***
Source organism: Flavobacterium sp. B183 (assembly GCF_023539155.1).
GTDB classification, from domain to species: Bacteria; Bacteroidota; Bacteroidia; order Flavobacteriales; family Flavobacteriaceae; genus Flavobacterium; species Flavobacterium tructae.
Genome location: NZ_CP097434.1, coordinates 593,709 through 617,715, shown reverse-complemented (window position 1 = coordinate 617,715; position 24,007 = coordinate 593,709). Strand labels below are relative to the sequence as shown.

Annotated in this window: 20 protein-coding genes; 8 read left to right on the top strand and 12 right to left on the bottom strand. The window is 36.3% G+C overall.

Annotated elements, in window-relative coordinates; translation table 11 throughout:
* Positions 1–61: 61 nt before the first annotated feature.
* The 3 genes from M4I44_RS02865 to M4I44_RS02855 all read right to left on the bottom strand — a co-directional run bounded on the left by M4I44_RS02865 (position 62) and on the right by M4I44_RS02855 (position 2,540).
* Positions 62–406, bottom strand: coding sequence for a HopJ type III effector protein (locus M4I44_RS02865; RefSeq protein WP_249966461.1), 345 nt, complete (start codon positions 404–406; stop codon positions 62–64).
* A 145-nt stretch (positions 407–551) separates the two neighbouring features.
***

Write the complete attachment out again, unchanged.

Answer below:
Source organism: Flavobacterium sp. B183 (assembly GCF_023539155.1).
GTDB classification, from domain to species: Bacteria; Bacteroidota; Bacteroidia; order Flavobacteriales; family Flavobacteriaceae; genus Flavobacterium; species Flavobacterium tructae.
Genome location: NZ_CP097434.1, coordinates 593,709 through 617,715, shown reverse-complemented (window position 1 = coordinate 617,715; position 24,007 = coordinate 593,709). Strand labels below are relative to the sequence as shown.

Annotated in this window: 20 protein-coding genes; 8 read left to right on the top strand and 12 right to left on the bottom strand. The window is 36.3% G+C overall.

Annotated elements, in window-relative coordinates; translation table 11 throughout:
* Positions 1–61: 61 nt before the first annotated feature.
* The 3 genes from M4I44_RS02865 to M4I44_RS02855 all read right to left on the bottom strand — a co-directional run bounded on the left by M4I44_RS02865 (position 62) and on the right by M4I44_RS02855 (position 2,540).
* Positions 62–406, bottom strand: coding sequence for a HopJ type III effector protein (locus M4I44_RS02865; RefSeq protein WP_249966461.1), 345 nt, complete (start codon positions 404–406; stop codon positions 62–64).
* A 145-nt stretch (positions 407–551) separates the two neighbouring features.